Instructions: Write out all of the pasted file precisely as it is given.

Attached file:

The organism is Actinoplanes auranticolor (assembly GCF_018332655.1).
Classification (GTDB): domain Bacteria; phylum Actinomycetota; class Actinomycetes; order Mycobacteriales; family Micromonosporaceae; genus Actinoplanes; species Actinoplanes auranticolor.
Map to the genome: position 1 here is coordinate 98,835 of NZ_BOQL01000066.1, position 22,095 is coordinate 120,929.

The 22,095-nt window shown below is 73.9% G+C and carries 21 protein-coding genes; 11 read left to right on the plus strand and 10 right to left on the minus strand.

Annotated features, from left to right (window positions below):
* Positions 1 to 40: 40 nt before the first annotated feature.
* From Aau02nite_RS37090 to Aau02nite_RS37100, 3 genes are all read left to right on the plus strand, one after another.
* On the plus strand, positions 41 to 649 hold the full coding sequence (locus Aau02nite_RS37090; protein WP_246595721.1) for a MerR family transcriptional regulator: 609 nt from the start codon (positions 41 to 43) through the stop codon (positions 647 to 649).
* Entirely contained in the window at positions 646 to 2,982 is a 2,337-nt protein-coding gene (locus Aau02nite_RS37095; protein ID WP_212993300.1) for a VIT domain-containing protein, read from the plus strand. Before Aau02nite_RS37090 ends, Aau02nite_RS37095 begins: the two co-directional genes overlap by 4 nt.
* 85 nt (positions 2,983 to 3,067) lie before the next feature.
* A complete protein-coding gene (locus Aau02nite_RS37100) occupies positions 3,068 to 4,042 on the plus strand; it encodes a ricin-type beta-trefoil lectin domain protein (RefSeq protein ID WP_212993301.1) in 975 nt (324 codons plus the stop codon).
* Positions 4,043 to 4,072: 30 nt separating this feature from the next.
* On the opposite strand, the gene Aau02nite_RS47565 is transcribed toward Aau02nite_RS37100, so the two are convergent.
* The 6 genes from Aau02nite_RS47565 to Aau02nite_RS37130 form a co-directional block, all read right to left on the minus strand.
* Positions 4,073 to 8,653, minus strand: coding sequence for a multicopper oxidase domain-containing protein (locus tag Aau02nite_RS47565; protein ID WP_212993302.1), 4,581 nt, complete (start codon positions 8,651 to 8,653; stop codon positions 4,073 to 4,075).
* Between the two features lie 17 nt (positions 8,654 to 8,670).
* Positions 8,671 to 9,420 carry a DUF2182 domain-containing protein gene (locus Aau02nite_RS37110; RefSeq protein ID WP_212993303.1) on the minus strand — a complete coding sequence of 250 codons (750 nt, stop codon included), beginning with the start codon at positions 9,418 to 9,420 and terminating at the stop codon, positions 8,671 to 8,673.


The organism is Actinoplanes auranticolor (assembly GCF_018332655.1).
Classification (GTDB): domain Bacteria; phylum Actinomycetota; class Actinomycetes; order Mycobacteriales; family Micromonosporaceae; genus Actinoplanes; species Actinoplanes auranticolor.
Map to the genome: position 1 here is coordinate 98,835 of NZ_BOQL01000066.1, position 22,095 is coordinate 120,929.

The 22,095-nt window shown below is 73.9% G+C and carries 21 protein-coding genes; 11 read left to right on the plus strand and 10 right to left on the minus strand.

Annotated features, from left to right (window positions below):
* Positions 1 to 40: 40 nt before the first annotated feature.
* From Aau02nite_RS37090 to Aau02nite_RS37100, 3 genes are all read left to right on the plus strand, one after another.
* On the plus strand, positions 41 to 649 hold the full coding sequence (locus Aau02nite_RS37090; protein WP_246595721.1) for a MerR family transcriptional regulator: 609 nt from the start codon (positions 41 to 43) through the stop codon (positions 647 to 649).
* Entirely contained in the window at positions 646 to 2,982 is a 2,337-nt protein-coding gene (locus Aau02nite_RS37095; protein ID WP_212993300.1) for a VIT domain-containing protein, read from the plus strand. Before Aau02nite_RS37090 ends, Aau02nite_RS37095 begins: the two co-directional genes overlap by 4 nt.
* 85 nt (positions 2,983 to 3,067) lie before the next feature.
* A complete protein-coding gene (locus Aau02nite_RS37100) occupies positions 3,068 to 4,042 on the plus strand; it encodes a ricin-type beta-trefoil lectin domain protein (RefSeq protein ID WP_212993301.1) in 975 nt (324 codons plus the stop codon).
* Positions 4,043 to 4,072: 30 nt separating this feature from the next.
* On the opposite strand, the gene Aau02nite_RS47565 is transcribed toward Aau02nite_RS37100, so the two are convergent.
* The 6 genes from Aau02nite_RS47565 to Aau02nite_RS37130 form a co-directional block, all read right to left on the minus strand.
* Positions 4,073 to 8,653, minus strand: coding sequence for a multicopper oxidase domain-containing protein (locus tag Aau02nite_RS47565; protein ID WP_212993302.1), 4,581 nt, complete (start codon positions 8,651 to 8,653; stop codon positions 4,073 to 4,075).
* Between the two features lie 17 nt (positions 8,654 to 8,670).
* Positions 8,671 to 9,420 carry a DUF2182 domain-containing protein gene (locus Aau02nite_RS37110; RefSeq protein ID WP_212993303.1) on the minus strand — a complete coding sequence of 250 codons (750 nt, stop codon included), beginning with the start codon at positions 9,418 to 9,420 and terminating at the stop codon, positions 8,671 to 8,673.